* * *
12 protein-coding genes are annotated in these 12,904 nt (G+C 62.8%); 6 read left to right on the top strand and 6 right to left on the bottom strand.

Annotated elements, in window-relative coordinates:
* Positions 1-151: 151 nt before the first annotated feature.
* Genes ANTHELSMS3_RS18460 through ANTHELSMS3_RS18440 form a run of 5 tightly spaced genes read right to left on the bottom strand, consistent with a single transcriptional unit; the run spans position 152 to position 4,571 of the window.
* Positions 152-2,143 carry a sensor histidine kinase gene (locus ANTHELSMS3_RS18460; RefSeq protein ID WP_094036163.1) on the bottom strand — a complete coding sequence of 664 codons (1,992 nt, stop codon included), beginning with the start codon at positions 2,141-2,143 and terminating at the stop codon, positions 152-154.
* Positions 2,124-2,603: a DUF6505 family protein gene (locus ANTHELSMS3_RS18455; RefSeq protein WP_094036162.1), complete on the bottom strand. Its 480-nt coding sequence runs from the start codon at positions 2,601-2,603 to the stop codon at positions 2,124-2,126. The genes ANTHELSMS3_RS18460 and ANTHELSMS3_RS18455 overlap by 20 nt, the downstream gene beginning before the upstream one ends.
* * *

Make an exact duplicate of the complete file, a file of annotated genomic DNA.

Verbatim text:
12 protein-coding genes are annotated in these 12,904 nt (G+C 62.8%); 6 read left to right on the top strand and 6 right to left on the bottom strand.

Annotated elements, in window-relative coordinates:
* Positions 1-151: 151 nt before the first annotated feature.
* Genes ANTHELSMS3_RS18460 through ANTHELSMS3_RS18440 form a run of 5 tightly spaced genes read right to left on the bottom strand, consistent with a single transcriptional unit; the run spans position 152 to position 4,571 of the window.
* Positions 152-2,143 carry a sensor histidine kinase gene (locus ANTHELSMS3_RS18460; RefSeq protein ID WP_094036163.1) on the bottom strand — a complete coding sequence of 664 codons (1,992 nt, stop codon included), beginning with the start codon at positions 2,141-2,143 and terminating at the stop codon, positions 152-154.
* Positions 2,124-2,603: a DUF6505 family protein gene (locus ANTHELSMS3_RS18455; RefSeq protein WP_094036162.1), complete on the bottom strand. Its 480-nt coding sequence runs from the start codon at positions 2,601-2,603 to the stop codon at positions 2,124-2,126. The genes ANTHELSMS3_RS18460 and ANTHELSMS3_RS18455 overlap by 20 nt, the downstream gene beginning before the upstream one ends.